Looking back on some of the beauty and humour of training for an off-road triathlon and Ironman 703. while traveling with the Crankworx World Tour.
A few days ago I completed my first olympic distance triathlon. It was just my style, no roads involved. Off-Road Triathlons, also known as Cross Triathlons or by brand name, XTERRAs are a special breed of race. These races take competitors through a 1.5k swim with a quick transition into a 24k mountain bike ride, followed by a 9k trail run.
The race I participated in was in Victoria, BC, in and around Durrance Lake. The course has a reputation of being one of the most technically challenging on the circuit, perfect for a mountain biker from Whistler like me. As I transitioned from swim to bike to run, last Sunday, pushing my body harder than I'd ever done before, I thought about the countless hours of training I had undergone in the last 8 months. I decided I now know three precious things about training about Off-Road Triathlons, that I wish I could tell "past me" at the start of all that training.
First, there will be some high highs and really low lows.
Training is an experiment. There were times when I felt strong and capable but those typically only came out in the taper and on race day. With such a high volume of training I mostly felt sore and tired. But, it gets better and it's worth it. There were also a few occasions when I pushed myself too hard and physically couldn't motivate. Dear "Past Me", be prepared - training is hard work.
Secondly, food counts.
When I first started racing bikes, I wasn't really concerned with what I ate and when, but it really does make a difference. Depending on the effort and the food I've packed, I like to take in a gel or shot block every 30-45 minutes. The only times that I've been in a really dark place (read: wanted to end my training session or pull out of a race) I can blame my poor nutrition timing. I can't say that I have this completely dialed, yet. A work in progress!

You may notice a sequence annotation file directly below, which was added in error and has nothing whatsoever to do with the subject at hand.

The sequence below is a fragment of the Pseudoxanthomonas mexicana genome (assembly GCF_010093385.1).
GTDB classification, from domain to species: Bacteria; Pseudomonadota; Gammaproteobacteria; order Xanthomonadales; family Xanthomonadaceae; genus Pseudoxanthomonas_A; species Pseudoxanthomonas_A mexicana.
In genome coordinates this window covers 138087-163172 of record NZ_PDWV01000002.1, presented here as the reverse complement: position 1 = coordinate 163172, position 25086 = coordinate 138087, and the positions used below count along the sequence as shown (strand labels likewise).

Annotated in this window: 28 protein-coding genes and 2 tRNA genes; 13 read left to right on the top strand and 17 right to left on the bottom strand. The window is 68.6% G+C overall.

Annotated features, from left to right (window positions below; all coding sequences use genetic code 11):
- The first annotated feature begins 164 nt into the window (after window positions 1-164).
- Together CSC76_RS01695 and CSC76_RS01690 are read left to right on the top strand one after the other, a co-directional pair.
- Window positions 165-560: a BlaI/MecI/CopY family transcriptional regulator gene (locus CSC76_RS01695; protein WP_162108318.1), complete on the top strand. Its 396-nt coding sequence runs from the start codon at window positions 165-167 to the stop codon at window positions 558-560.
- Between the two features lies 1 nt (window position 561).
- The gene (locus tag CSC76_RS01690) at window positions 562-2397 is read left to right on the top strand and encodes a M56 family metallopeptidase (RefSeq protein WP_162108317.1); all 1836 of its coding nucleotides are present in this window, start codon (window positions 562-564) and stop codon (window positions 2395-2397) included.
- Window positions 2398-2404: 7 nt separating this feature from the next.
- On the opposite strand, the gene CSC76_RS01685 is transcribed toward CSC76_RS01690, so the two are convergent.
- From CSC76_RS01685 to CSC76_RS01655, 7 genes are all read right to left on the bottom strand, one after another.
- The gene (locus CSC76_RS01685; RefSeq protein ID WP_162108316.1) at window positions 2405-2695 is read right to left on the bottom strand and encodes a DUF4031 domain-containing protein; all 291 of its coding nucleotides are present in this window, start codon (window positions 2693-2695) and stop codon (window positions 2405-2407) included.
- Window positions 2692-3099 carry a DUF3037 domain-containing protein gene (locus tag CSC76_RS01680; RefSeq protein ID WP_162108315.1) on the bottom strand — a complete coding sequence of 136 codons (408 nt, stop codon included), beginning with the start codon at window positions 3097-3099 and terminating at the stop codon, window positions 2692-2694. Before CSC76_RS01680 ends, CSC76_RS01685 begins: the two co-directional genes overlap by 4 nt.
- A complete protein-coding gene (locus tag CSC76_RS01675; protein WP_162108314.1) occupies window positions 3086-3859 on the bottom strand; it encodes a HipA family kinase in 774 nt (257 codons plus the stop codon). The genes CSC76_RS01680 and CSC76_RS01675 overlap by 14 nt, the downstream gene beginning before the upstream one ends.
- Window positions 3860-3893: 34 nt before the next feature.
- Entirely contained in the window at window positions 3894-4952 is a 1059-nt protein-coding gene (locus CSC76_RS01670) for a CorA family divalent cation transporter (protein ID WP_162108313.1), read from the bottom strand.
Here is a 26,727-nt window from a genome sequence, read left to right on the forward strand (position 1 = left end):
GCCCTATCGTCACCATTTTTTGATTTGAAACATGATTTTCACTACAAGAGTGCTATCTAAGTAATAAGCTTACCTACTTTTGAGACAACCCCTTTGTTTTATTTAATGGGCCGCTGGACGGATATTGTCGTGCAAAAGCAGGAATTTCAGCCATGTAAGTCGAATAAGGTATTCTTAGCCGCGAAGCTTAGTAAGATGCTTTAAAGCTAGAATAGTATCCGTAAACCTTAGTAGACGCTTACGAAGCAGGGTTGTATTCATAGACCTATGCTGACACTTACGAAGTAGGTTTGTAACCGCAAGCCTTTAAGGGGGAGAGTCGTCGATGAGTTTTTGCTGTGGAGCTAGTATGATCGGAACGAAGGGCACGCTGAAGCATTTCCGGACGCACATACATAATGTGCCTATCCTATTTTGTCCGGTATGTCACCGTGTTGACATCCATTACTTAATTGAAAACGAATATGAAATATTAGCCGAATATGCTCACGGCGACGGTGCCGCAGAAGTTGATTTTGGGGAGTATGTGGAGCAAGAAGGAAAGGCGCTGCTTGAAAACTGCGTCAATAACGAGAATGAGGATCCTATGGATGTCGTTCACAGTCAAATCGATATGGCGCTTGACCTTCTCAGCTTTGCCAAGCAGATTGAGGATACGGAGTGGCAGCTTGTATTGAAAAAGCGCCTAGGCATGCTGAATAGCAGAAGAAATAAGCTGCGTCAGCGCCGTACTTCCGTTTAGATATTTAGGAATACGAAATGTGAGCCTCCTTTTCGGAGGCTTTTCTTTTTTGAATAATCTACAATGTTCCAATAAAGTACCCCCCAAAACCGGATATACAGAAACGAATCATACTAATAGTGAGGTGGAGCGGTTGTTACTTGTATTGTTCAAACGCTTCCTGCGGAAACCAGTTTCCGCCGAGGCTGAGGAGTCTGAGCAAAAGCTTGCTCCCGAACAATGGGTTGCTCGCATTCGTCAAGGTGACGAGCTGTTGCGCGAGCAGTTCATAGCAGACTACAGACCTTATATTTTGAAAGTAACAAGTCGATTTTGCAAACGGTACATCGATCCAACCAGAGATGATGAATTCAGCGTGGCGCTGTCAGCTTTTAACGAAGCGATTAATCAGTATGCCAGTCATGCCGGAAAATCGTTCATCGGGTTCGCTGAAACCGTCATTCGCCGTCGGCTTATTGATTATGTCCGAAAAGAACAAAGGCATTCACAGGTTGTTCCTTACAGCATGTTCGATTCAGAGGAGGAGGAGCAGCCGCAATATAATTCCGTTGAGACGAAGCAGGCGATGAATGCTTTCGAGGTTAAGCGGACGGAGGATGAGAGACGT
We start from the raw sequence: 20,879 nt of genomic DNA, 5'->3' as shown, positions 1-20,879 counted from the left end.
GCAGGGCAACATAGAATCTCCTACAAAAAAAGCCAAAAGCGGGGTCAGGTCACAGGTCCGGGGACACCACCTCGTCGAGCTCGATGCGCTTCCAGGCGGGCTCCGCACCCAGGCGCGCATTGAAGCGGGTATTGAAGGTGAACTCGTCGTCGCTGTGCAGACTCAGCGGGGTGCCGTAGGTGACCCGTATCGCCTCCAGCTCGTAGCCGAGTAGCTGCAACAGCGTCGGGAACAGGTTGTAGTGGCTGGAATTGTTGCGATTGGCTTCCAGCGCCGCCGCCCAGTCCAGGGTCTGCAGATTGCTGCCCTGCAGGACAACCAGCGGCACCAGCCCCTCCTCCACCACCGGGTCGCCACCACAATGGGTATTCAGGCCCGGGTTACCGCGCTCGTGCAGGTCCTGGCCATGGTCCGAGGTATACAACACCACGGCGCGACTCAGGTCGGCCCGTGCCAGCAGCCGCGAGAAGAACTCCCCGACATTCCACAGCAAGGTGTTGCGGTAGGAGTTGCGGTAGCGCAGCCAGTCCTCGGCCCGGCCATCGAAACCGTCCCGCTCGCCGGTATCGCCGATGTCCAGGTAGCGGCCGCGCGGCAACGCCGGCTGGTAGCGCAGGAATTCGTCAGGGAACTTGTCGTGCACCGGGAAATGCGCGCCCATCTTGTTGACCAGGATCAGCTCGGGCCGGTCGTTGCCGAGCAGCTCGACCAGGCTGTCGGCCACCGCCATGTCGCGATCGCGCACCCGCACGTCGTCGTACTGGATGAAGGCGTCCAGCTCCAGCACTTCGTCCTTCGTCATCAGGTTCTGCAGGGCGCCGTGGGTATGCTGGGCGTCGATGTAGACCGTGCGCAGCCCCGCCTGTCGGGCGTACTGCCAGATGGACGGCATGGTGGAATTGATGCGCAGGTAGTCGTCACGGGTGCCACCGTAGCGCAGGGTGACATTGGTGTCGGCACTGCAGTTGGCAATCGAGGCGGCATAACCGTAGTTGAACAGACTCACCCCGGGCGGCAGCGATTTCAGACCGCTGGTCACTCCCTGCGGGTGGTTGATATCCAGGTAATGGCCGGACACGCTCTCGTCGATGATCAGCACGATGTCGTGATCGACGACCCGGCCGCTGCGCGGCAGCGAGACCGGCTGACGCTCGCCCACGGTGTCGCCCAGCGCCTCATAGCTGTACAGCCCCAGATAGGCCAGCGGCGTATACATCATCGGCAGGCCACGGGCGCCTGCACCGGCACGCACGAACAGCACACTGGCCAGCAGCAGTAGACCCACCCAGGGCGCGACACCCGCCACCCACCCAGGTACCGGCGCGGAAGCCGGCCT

Make a triathlon training plan for yourself, and stick to it.
I'm lucky enough to have found a an awesome coach (shout out to Jen Segger) and digital performance dashboard (Training Peaks) to keep me excited about recording workouts and sticking to a plan. Hello accountability and gamification! Pairing that with all the other fitness and social ride/swim/run groups and I could have easily done double the training and burnt out months ago. I found my success stemmed from sticking to Jen's plan and only adding in group training when it matched up with my prescribed workouts. That being said, there are huge benefits from group training so I forced myself out of my solo comfort zone once or twice a week to train with local legends like Munny Munro or Kristian Manietta.
If you're considering the wonderful, challenge of training for an off-road triathlon I have one last piece of advice, do it. Needless to say, I may not have brought home any trophies but the bond with my training buddies Liz, Marissa & Emma and the powerful new understanding of my limits will keep me coming back to compete year after year.